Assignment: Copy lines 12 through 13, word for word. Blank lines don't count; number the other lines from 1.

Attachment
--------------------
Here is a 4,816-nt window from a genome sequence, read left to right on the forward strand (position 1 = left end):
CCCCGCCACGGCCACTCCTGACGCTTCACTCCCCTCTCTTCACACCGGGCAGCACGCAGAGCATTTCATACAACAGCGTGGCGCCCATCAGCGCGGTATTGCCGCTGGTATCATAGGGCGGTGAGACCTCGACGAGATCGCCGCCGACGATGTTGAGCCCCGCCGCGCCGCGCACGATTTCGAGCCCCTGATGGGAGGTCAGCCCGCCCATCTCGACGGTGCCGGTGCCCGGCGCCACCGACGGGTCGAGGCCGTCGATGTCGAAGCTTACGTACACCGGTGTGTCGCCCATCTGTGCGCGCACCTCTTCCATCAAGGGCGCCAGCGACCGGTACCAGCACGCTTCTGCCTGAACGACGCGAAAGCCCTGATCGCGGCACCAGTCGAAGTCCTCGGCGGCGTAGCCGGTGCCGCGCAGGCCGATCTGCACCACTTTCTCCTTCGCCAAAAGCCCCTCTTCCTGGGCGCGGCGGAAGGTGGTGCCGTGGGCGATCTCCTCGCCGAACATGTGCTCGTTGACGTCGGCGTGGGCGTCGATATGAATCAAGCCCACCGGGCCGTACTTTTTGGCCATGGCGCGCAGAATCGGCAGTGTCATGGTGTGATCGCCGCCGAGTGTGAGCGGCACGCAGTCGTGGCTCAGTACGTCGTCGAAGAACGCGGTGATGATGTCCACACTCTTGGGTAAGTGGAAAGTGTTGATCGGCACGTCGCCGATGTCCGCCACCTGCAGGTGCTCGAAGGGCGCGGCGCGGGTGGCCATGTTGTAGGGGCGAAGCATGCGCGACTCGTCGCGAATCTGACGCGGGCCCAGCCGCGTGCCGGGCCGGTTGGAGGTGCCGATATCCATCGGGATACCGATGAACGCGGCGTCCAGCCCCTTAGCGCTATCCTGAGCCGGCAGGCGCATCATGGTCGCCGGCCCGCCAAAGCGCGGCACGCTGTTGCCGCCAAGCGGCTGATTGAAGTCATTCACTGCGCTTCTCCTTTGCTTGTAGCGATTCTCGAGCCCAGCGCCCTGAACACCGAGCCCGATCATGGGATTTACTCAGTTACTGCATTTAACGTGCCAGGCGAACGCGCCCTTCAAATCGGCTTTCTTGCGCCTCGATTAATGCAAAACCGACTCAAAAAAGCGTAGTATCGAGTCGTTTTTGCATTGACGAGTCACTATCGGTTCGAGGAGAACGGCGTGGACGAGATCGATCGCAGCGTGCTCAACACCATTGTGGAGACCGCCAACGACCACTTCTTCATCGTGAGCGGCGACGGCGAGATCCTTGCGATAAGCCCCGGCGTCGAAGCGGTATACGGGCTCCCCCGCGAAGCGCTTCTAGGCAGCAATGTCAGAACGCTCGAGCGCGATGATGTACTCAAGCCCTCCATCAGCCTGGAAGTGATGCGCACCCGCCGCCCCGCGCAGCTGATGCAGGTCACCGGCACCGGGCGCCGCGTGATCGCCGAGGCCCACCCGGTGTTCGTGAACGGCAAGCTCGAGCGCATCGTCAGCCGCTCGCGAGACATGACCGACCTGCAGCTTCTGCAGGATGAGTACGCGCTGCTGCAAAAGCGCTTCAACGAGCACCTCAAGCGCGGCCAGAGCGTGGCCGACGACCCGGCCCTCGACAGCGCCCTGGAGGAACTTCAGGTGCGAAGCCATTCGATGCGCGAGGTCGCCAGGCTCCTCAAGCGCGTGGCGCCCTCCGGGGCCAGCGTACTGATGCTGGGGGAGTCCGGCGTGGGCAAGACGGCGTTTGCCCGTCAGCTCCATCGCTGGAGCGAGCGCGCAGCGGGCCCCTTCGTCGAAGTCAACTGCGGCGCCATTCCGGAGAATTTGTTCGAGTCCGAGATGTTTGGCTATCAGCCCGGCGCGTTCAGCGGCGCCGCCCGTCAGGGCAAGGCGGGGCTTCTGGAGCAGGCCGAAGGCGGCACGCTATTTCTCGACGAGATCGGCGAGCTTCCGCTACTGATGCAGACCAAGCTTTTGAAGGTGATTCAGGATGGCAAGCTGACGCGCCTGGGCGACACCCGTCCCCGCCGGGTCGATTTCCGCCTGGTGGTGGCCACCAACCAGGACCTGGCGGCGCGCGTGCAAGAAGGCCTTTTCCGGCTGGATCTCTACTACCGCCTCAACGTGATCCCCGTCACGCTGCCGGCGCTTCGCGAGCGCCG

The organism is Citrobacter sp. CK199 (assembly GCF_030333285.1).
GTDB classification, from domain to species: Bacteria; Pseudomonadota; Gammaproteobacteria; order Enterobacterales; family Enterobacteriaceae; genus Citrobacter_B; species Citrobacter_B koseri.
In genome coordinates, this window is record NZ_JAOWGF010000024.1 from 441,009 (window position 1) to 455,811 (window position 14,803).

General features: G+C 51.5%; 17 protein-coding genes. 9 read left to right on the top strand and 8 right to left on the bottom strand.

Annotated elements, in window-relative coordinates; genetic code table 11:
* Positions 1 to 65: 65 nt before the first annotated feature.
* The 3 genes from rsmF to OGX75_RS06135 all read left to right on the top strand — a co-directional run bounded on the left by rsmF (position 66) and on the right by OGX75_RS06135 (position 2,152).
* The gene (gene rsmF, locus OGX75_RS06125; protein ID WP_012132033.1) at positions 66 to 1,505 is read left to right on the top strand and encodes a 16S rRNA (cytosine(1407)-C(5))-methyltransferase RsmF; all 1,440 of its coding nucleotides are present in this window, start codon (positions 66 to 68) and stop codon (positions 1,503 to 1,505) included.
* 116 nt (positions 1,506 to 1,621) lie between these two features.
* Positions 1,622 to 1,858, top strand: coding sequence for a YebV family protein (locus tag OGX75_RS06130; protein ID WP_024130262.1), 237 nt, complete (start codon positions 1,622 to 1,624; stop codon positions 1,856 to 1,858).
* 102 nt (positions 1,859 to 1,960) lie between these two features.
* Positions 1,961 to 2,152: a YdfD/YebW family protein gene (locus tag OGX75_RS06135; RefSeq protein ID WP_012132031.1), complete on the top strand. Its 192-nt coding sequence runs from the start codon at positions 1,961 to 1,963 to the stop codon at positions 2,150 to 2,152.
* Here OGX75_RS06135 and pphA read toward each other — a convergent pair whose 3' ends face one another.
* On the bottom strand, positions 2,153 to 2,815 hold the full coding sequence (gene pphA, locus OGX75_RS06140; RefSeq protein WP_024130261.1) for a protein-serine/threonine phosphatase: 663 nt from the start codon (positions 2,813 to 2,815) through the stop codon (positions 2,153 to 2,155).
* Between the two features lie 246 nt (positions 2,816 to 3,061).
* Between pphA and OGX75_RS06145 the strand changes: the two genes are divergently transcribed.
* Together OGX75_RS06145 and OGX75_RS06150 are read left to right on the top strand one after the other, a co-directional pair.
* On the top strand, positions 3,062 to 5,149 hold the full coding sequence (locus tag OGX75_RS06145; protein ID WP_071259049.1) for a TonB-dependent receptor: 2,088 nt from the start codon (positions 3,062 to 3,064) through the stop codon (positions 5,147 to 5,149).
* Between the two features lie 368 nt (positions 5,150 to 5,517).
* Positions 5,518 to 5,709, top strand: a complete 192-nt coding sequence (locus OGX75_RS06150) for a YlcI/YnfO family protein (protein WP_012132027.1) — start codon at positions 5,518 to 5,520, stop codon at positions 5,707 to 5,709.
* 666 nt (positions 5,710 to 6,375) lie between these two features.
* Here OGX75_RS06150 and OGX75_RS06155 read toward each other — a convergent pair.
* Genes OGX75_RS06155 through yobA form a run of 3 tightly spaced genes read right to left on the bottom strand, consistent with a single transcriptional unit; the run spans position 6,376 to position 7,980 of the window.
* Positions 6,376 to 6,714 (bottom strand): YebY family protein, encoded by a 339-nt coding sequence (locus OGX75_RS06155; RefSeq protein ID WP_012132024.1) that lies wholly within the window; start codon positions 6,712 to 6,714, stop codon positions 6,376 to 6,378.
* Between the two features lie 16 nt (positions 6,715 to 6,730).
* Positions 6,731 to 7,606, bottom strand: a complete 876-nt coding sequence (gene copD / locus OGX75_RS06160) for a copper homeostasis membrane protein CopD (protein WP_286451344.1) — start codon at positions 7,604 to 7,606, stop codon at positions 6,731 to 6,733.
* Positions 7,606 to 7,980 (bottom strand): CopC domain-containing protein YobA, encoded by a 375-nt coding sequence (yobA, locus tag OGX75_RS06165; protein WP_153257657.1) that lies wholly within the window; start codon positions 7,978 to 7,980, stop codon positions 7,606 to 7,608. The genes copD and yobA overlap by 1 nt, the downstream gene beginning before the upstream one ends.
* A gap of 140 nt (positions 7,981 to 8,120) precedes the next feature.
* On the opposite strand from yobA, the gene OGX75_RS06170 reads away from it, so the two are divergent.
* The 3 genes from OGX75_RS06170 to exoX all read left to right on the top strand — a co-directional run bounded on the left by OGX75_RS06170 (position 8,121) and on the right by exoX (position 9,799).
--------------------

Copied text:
* Positions 1,622 to 1,858, top strand: coding sequence for a YebV family protein (locus tag OGX75_RS06130; protein ID WP_024130262.1), 237 nt, complete (start codon positions 1,622 to 1,624; stop codon positions 1,856 to 1,858).
* 102 nt (positions 1,859 to 1,960) lie between these two features.